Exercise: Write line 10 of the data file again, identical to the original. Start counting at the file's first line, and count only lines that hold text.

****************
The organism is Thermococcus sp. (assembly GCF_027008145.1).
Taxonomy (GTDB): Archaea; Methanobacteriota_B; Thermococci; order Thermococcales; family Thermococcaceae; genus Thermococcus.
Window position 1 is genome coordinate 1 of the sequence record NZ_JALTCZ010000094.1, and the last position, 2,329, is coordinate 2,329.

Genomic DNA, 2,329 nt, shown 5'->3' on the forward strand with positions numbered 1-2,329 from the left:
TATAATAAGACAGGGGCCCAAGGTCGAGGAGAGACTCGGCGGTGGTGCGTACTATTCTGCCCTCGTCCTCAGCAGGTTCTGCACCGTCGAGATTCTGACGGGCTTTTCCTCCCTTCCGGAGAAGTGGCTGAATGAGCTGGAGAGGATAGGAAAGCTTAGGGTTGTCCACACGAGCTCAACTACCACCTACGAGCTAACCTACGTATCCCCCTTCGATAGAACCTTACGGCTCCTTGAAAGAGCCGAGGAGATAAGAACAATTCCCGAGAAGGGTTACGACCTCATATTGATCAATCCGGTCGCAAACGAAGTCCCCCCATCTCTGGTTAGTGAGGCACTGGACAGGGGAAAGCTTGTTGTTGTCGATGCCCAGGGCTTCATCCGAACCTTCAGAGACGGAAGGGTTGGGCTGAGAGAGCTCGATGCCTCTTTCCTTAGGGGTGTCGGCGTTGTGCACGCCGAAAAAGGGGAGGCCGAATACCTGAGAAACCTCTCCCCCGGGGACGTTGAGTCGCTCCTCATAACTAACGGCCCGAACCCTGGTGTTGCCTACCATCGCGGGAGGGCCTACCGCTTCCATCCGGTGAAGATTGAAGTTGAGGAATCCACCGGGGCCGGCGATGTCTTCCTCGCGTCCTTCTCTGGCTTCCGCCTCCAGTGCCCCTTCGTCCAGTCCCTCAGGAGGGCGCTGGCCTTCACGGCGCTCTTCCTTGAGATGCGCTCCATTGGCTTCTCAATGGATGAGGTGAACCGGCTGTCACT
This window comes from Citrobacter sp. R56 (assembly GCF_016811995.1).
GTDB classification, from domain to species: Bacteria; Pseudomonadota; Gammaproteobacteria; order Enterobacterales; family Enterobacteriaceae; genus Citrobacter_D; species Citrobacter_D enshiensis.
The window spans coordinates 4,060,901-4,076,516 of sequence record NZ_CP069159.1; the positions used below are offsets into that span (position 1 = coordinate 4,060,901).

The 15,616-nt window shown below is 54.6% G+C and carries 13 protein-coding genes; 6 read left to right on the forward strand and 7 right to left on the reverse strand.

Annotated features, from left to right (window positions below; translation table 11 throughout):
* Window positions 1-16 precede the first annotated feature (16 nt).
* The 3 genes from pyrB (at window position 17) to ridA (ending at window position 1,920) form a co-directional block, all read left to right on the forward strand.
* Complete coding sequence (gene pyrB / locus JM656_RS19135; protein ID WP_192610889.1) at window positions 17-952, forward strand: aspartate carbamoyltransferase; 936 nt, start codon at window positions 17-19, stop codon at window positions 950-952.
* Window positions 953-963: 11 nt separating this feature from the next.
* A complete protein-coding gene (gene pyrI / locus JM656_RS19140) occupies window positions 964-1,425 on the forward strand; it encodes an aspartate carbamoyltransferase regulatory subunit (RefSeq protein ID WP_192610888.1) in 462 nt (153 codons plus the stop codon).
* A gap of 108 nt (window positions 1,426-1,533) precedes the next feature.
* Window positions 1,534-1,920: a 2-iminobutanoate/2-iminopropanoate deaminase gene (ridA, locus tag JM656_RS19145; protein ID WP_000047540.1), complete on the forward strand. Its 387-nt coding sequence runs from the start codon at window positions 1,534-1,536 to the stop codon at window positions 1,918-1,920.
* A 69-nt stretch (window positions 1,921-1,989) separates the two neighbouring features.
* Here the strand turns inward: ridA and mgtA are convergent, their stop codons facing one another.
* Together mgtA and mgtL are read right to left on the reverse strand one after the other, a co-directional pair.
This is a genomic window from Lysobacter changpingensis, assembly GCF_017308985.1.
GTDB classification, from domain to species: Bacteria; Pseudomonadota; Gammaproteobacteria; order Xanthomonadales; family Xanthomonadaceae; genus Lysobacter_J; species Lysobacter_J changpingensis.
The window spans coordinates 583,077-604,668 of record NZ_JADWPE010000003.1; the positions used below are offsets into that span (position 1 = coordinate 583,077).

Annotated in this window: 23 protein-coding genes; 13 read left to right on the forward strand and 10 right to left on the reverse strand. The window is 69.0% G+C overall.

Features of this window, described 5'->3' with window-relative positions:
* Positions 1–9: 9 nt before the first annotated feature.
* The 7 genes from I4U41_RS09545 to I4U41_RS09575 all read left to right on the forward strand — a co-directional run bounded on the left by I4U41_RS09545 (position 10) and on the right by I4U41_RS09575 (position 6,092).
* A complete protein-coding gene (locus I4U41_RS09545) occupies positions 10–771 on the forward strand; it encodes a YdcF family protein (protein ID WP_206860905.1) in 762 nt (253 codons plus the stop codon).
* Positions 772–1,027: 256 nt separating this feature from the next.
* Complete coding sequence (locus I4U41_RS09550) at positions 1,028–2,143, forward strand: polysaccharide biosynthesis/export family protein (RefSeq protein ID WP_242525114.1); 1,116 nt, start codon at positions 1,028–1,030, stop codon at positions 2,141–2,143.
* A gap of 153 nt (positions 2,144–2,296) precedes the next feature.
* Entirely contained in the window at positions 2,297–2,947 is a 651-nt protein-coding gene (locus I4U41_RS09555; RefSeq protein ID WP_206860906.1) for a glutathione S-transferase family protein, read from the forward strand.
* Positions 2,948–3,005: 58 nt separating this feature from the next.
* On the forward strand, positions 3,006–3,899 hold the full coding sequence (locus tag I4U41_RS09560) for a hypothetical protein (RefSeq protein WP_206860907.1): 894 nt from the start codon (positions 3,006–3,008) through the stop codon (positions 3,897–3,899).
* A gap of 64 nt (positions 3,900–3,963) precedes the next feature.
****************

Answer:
Annotated features, from left to right (window positions below; translation table 11 throughout):